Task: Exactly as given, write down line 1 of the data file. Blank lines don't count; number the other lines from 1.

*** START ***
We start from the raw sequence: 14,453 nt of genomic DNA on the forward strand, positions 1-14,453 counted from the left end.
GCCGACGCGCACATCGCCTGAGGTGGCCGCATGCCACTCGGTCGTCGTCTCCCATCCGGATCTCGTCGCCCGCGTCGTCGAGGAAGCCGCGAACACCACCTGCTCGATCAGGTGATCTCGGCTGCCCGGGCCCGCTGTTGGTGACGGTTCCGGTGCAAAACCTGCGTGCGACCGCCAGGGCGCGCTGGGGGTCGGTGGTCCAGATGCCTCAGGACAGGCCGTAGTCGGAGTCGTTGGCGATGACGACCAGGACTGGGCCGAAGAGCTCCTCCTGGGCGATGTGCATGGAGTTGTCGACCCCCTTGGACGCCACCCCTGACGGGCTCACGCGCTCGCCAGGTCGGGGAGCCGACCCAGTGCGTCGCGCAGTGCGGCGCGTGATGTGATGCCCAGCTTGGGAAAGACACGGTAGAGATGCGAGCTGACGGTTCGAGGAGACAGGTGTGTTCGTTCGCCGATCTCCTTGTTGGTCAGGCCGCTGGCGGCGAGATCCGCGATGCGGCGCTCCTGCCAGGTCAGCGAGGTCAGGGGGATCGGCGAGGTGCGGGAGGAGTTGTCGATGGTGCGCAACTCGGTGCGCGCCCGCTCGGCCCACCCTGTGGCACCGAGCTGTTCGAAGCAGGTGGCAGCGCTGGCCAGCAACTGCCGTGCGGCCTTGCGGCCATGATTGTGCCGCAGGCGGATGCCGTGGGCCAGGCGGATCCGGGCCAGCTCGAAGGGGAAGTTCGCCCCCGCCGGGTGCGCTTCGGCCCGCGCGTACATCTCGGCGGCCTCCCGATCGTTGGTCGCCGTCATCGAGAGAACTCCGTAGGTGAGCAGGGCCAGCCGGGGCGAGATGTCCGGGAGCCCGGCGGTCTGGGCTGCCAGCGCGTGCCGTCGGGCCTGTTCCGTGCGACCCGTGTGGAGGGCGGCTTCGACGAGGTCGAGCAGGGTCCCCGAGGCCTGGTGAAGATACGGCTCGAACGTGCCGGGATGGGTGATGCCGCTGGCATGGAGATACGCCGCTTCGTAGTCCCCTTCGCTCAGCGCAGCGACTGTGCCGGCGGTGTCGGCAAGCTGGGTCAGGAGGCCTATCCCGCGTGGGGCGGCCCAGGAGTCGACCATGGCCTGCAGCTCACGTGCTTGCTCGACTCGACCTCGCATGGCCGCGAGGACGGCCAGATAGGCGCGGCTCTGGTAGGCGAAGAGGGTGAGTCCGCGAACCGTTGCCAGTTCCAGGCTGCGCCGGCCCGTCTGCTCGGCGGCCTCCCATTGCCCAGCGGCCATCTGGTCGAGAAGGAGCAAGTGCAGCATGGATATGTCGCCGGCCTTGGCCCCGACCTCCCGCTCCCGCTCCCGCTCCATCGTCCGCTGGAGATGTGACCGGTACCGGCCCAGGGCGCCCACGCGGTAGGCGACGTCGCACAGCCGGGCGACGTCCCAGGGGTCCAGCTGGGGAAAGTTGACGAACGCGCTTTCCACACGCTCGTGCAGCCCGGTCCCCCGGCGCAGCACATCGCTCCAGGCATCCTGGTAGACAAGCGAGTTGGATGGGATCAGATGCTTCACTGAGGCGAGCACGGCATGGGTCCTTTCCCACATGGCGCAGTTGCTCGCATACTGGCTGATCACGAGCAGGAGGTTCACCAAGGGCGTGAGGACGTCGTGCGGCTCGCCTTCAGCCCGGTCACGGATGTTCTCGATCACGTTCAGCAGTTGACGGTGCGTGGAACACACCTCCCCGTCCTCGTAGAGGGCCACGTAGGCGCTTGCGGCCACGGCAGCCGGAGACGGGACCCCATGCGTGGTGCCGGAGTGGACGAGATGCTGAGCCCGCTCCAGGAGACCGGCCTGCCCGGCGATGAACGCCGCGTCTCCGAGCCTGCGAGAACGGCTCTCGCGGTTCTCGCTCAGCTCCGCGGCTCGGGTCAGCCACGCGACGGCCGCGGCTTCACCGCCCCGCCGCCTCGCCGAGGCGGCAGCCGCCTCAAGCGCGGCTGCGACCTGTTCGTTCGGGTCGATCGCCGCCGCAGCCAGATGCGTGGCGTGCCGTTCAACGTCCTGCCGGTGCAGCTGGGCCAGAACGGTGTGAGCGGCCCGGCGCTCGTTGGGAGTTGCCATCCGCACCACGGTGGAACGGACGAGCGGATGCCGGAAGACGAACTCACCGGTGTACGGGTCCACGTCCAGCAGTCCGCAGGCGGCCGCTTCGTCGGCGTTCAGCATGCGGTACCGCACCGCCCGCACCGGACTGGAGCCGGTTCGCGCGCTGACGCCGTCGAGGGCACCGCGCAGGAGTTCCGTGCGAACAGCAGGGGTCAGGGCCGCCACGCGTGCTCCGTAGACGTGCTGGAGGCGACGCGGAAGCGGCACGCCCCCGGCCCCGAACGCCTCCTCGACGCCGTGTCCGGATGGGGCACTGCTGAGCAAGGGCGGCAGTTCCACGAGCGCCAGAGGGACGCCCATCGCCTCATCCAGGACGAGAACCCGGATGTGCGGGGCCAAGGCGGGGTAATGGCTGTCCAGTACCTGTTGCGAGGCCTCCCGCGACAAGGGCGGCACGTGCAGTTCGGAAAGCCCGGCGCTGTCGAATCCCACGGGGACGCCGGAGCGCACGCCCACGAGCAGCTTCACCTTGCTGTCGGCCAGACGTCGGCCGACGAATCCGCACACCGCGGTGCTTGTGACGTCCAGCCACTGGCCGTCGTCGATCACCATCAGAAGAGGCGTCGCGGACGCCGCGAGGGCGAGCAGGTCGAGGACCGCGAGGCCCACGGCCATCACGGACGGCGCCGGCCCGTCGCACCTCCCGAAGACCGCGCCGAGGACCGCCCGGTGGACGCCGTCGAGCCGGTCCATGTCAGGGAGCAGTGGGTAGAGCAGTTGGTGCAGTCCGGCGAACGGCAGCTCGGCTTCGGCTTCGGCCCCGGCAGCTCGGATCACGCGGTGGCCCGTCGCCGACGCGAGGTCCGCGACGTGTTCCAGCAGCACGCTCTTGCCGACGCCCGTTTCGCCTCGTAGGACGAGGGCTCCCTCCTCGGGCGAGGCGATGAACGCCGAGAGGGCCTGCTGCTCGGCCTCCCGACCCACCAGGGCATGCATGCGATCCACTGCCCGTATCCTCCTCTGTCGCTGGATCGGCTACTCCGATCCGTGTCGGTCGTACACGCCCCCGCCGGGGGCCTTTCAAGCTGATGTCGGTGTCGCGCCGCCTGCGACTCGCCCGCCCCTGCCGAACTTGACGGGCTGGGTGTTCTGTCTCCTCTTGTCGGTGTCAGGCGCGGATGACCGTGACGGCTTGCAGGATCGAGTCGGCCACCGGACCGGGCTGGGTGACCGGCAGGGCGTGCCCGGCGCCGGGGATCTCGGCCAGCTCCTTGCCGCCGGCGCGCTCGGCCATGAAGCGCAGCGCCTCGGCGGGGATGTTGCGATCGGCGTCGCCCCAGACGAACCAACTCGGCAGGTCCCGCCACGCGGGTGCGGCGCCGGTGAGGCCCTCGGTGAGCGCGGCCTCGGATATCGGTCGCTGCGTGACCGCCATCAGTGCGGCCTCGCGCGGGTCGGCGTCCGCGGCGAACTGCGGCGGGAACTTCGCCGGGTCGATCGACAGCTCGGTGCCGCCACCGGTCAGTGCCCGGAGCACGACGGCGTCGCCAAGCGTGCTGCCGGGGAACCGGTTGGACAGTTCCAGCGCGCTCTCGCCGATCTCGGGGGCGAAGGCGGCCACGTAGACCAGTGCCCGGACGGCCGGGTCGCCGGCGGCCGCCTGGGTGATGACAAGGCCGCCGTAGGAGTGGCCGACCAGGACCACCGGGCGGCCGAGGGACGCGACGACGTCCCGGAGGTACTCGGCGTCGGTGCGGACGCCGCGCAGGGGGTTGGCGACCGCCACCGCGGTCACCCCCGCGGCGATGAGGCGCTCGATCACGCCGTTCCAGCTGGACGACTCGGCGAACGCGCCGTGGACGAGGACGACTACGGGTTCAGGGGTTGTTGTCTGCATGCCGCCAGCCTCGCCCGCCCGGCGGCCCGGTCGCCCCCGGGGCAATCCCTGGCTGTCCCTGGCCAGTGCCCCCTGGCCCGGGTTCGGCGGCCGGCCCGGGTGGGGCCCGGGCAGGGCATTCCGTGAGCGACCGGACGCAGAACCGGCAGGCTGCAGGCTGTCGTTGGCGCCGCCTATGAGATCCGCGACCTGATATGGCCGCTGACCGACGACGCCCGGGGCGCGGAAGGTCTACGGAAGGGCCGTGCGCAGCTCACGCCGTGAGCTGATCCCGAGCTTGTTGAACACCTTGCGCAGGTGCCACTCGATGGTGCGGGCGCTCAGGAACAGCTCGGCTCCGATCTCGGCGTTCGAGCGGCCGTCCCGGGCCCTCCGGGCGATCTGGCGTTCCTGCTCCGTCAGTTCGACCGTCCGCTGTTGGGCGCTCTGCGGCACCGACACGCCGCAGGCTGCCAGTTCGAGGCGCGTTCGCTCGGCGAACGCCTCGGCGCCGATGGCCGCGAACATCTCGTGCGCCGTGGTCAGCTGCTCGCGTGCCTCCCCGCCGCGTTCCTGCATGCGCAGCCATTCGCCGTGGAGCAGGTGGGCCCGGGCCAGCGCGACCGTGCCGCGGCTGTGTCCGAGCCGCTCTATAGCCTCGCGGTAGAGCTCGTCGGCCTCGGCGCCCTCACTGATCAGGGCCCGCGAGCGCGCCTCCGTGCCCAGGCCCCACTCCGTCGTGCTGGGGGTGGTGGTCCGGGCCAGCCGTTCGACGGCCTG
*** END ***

We start from the raw sequence: 14,453 nt of genomic DNA on the forward strand, positions 1-14,453 counted from the left end.